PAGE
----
Making Time

On the Outlook Programs, the first question is “when are your ideal training times and days” If you tell me you can train over eight hours per week, I can write you a program to allow you to achieve your goals quickly and effectively. Eight hours per week is less than 5% of the total time in one week. If you can only devote two days per week and less than three hours per week, my hands are tied.

Many people say they don't have time to train or simply are too busy. I have found myself falling in this trap before as well, so I want to challenge you to take a time audit. We feel like there is not enough time in the week to train, between work, family, school, and appointments… the list goes on and on. People come up with excuses on avoiding training.

There are 168 hours in a week. Starting with sleeping 8 hours per night, every night, leaves you with 112 hours left. If you work 10 hour days, 5 days per week, you still have 52 hours left. If you have a 30 minute commute each way, that is still 47 hours. At this point people say “I have to go grocery shopping, cook, walk the dog, take care of the lawn, I just don't have time.” So I say fine, I’ll set aside 15 hours for grocery shopping, meal prepping, and other commitments you still have 32 hours left. Most people do not spend enough quality family time together - take 20 hours per week of family time and you still have 12 hours left in the week. The reality is, the time is there.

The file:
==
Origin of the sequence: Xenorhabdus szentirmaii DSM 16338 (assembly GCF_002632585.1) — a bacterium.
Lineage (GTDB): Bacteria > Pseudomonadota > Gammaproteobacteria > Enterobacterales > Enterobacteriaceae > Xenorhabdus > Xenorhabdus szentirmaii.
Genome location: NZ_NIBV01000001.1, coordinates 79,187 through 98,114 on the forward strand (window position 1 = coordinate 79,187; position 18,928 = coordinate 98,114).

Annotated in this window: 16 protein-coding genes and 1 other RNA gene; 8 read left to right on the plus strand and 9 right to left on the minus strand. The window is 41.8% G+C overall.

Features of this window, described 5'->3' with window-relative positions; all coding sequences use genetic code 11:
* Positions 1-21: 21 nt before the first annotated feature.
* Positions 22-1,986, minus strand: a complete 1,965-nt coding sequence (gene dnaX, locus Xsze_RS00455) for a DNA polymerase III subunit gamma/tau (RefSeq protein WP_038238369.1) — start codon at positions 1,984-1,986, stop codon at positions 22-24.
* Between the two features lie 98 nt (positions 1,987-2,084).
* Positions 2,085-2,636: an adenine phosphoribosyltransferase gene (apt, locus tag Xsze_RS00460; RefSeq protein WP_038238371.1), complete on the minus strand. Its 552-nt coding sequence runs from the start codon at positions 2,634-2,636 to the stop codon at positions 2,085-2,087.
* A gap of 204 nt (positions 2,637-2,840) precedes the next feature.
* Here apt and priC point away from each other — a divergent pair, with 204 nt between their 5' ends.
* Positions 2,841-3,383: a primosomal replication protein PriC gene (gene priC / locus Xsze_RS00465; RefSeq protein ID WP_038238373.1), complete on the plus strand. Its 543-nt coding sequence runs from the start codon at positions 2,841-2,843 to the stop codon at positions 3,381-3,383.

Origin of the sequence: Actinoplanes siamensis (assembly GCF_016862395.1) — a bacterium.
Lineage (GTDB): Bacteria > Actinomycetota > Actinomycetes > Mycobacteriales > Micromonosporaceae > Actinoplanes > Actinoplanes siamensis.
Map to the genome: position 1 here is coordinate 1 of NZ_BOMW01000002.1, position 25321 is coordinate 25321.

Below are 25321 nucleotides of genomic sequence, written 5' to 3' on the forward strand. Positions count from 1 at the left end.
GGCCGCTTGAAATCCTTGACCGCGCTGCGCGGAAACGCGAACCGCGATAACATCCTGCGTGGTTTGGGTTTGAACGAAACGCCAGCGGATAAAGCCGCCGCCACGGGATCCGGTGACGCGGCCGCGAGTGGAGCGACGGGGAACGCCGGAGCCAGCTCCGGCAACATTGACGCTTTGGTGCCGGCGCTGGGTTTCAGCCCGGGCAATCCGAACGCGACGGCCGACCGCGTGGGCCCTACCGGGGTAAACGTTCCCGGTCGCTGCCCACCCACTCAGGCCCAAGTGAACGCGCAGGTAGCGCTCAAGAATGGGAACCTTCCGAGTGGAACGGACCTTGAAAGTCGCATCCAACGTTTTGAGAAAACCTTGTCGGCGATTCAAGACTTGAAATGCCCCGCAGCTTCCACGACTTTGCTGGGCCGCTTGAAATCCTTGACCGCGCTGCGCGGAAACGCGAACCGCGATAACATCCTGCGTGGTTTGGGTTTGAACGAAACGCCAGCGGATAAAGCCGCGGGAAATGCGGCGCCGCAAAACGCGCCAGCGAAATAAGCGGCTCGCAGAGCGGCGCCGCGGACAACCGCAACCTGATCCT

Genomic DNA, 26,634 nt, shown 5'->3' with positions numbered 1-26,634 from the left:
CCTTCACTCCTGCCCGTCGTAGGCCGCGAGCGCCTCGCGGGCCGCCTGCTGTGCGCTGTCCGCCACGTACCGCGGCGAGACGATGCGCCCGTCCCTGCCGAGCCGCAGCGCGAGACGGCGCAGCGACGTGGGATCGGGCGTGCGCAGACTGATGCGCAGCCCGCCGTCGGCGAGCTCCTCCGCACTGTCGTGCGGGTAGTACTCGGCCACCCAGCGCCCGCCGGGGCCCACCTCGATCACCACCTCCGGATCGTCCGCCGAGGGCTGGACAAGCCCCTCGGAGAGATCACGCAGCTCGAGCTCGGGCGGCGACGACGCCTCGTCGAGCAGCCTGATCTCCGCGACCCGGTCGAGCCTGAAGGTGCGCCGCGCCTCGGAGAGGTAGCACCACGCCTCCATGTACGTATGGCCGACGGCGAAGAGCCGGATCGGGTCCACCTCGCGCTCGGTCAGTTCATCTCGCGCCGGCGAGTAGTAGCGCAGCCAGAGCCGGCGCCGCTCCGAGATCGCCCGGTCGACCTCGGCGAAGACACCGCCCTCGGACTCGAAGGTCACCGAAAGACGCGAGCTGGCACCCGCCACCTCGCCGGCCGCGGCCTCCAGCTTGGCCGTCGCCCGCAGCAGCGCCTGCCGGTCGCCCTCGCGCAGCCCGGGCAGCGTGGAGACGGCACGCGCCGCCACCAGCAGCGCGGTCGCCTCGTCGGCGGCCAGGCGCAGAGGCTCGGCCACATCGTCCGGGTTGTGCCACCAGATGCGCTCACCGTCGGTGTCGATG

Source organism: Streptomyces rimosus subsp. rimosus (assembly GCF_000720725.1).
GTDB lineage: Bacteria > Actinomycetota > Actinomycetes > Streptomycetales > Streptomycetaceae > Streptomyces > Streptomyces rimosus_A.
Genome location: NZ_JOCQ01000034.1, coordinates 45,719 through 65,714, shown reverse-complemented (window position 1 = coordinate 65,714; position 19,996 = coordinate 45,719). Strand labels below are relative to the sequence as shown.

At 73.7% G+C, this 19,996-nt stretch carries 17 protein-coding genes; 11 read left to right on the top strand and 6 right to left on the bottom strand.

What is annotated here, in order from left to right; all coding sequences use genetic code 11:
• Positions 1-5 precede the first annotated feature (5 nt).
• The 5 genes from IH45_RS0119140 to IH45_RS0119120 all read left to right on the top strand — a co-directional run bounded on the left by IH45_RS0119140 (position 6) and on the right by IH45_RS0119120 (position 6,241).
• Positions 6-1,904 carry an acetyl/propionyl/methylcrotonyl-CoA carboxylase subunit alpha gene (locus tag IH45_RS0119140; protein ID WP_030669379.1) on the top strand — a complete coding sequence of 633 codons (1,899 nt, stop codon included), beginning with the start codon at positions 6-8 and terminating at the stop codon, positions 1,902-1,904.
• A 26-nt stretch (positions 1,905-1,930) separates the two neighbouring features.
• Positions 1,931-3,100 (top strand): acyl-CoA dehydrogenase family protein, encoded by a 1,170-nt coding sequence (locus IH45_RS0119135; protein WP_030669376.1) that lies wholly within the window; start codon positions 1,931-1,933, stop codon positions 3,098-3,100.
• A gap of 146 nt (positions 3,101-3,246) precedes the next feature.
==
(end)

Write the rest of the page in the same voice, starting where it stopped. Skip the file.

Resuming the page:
I challenge you to take a time audit and see where you can find the necessary hours in your day to make the change in your life. Here are some common schedules I have seen shifted, in order to make the time:

  1. Commute Time -  I know someone who, if he leaves at 7 am, will not get to the office until 9. But, if he leaves at 6:30, he will be in the area at 7:15 and has a membership to a local gym next to the office. He gets his training in everyday before work.
  2. Lunch Break -  I have seen many people take an hour and a half lunch break. They head straight for the gym to get an hour of training in and then have 30 minutes left to get back to the office with lunch.
  3. Cut the Cord - The average American spends 30 hours per week watching TV. Cut the cord to save time and money spent on cable.


Remember, the time is there, you just need to decide what is important enough. Learn to make time for what you love, who you love, and remember why you love it.

George Cullen